I think BBC should release in a format available to all systems, since they can, but maybe they opted Windows DRM because they think hey need DRM and chose one format to trust.

I'm just saying the open source consortium should choose less forced analogies

I think selling DVDs is different - that's a product you buy, the iPlayer is something free. As such, the TV analogy is better (but clearly not perfect as you point out), as the watching something on the TV is something you are paying for with your licence fee (like watching on your computer is), while buying a DVD is not.

i thnk those 10% that couldn't watch it woudl be extremely angry adn cause a bit of an uproar. everyone shoudl be able to play everything independant of who makes their devices. this was an unthought out comparison.

whatever way you look at it DRM is BAD for the consumer, the only people it benefits are the corporations

isn't all DRM proprietry, thats why everyone hates DRM, if it wasn't propriety then the issues with DRM wouldn't exist and this whole conversation would not be happening

Why is it Apple's fault? They don't have to open FairPlay if they don't want to - its their own system and their own software. Apple have never suggested anyone should use FairPlay, so I can't see how it gives the BBC headaches...

Microsoft's format is proprietary too...

considering how many different brands of TV people own thats a pretty bad analogy...

anyway, how would open-source DRM work? surely if its open source then you can edit the DRM to always validate? (this is a geniune question, i'm actually curious as to how it could work)

It wouldn't be Open-source or GPLd, You don't have to use that license to ship code that runs under unix/linux. Infact there are, or should be, loads of apps/code for *nix that is closed. A cross-platform DRM option would be the same idea really. The ones who make the DRM used for Windows can make it for *nix also.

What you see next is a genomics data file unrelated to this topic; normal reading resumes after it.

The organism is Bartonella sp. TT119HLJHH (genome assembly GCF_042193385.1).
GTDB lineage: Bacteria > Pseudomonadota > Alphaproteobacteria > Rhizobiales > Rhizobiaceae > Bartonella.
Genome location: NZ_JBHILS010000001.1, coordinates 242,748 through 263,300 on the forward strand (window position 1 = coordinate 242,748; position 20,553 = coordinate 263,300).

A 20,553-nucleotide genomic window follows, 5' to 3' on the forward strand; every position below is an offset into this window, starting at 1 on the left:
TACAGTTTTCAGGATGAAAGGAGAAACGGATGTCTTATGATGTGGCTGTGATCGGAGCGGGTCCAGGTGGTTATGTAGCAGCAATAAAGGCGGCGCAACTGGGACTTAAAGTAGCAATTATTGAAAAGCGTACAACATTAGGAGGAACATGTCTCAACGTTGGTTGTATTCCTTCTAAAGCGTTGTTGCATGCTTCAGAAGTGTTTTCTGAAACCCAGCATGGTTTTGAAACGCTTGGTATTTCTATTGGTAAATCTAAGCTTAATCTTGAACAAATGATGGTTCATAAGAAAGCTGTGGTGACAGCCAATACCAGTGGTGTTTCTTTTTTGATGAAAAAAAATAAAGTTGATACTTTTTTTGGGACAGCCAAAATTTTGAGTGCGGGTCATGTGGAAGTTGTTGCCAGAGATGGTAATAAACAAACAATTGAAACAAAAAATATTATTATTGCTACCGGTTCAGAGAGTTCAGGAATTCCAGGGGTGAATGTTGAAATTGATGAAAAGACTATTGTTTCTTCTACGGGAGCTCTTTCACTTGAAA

Either way, they can bitch all they want about this, the BBC owns those shows, it can use DRM if it wants to or not, if you don't like it, then don't use it. Go d/l the episode you missed off of a torrent side, wait for the DVD or something. Better yet, don't use DRM services at all, show them that people don't want DRM. Maybe then this won't be a problem.

GP007 said,
It wouldn't be Open-source or GPLd, You don't have to use that license to ship code that runs under unix/linux. Infact there are, or should be, loads of apps/code for *nix that is closed. A cross-platform DRM option would be the same idea really. The ones who make the DRM used for Windows can make it for *nix also.

Either way, they can bitch all they want about this, the BBC owns those shows, it can use DRM if it wants to or not, if you don't like it, then don't use it. Go d/l the episode you missed off of a torrent side, wait for the DVD or something. Better yet, don't use DRM services at all, show them that people don't want DRM. Maybe then this won't be a problem.

Anyone in the UK with a TV pays a licence fee that pays for the BBC. As such everyone has an equal right to view the content.

eAi said,
Anyone in the UK with a TV pays a licence fee that pays for the BBC. As such everyone has an equal right to view the content.

I have no idea how free to air TV works in the UK but i know in Aus the consumer does not pay a cent, advertising pays for it all, i fail to see how they can "charge" a licence fee for free to air, unless of course the bbc is not free to air, are you saying a fee is put on the price of a TV set or is it payed for in taxes of some sort. I just want to understand how you actually pay this "fee"